The Browniest Of Birds

A cool front has moved in and it's finally starting to feel like autumn. It was another busy morning banding birds at Carpenter Nature Center--when I arrived, they had taken 15 birds out of one net! Incidentally, CNC is selling apples from the orchard (Zestars) and have some you pick raspberries (as if the birding were reason enough to visit).

I'm finally to the point where I'm an actual helper, really banding the birds and taking them out of the nets. For a long time, I just documented the events, but I'm finally to the point where I can be of some real use. I felt like joined the big kid table somewhat because I got to band a small empid flycatcher. They can be agony to id in the fall--even in hand six inches from your face. But with some help it was determined that the above bird was a willow flycatcher. This flycatcher was so young, that as we were taking it out of the net, it started making whiny calls and fluttering its wings--food begging behavior (kind of an odd little avian Stockholm syndrome there).

A surprise for me was a cedar waxwing in the nets. Such a pretty bird, almost like a female cardinal with a lot of make up on...which I think I've probably stated more than once in the probably will again.

Someone's bringin' waxy back! Check out the waxy appendages on those secondary flight feathers. For those curious, BNA says that the red bits are colored by astaxanthin, a carotenoid pigment and increase in size and number with the waxwing's age. If they don't have any, they are likely immature waxwings.

Later in the morning, someone from the Wildlife Rehabilitation Center came by with about 23 young mallards that had been raised in the waterfowl nursery. They are going to be released in a few days so we put bands on them. Interesting to note: if you hold a duck in just the right way, it can act as a very stinky squirt gun when it poops--just so you know.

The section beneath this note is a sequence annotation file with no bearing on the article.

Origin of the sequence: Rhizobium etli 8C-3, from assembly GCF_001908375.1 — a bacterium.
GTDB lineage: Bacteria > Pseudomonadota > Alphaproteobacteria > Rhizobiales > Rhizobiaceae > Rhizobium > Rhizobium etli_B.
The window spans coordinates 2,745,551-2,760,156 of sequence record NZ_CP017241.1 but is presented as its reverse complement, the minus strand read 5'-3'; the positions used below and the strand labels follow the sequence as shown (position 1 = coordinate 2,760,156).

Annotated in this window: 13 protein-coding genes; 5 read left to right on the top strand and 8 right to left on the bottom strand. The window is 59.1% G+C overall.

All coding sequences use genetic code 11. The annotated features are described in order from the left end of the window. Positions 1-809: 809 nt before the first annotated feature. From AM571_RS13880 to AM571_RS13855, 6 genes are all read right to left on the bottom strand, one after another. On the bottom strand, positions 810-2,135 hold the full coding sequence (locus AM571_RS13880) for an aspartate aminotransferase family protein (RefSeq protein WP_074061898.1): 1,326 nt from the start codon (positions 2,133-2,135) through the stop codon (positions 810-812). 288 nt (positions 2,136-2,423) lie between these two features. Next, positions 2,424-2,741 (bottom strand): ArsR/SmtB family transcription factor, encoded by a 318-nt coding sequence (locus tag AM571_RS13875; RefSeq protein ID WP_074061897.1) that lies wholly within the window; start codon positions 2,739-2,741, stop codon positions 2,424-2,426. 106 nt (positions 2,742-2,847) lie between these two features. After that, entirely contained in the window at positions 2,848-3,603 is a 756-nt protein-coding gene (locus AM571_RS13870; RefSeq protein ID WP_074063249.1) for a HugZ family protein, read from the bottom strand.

The cool sunny day was so gorgeous, that I couldn't leave when we finished banding so I went out to take some photos. The prairie is glowing with late summer flowers. Above is a young song sparrow with its back to the wind. Take a look at the tail--feathers are still growing in.

A field sparrow popped up on some sumac, not too far from the song sparrow. As I was watching this bird, a second field sparrow flew in:

This one was carrying food. Curious, it chipped nervously while I walked the path and took photos. Eventually, it ducked down into the grasses and I could hear faint begging calls. Seriously? You guys went for another brood in Minnesota? It's early September, what's going to happen next week when the young fledge? Will you say, "Great, now that you've mastered flying five feet, you need to know that in the next couple of weeks, we're gonna fly a few thousand miles night." I wonder if any studies have been done on migratory birds and multiple broods? Do birds hatched earlier in the summer that have had more time to master flight and catching food fare better than birds hatched late?

Another interesting thing about the second bird--it's wearing a band, it's been in the CNC nets at some point. Oh, and we had a very interesting retrap today--a female goldfinch who was originally banded SEVEN years ago. Incredible!

That concludes our regularly scheduled update of brown birds.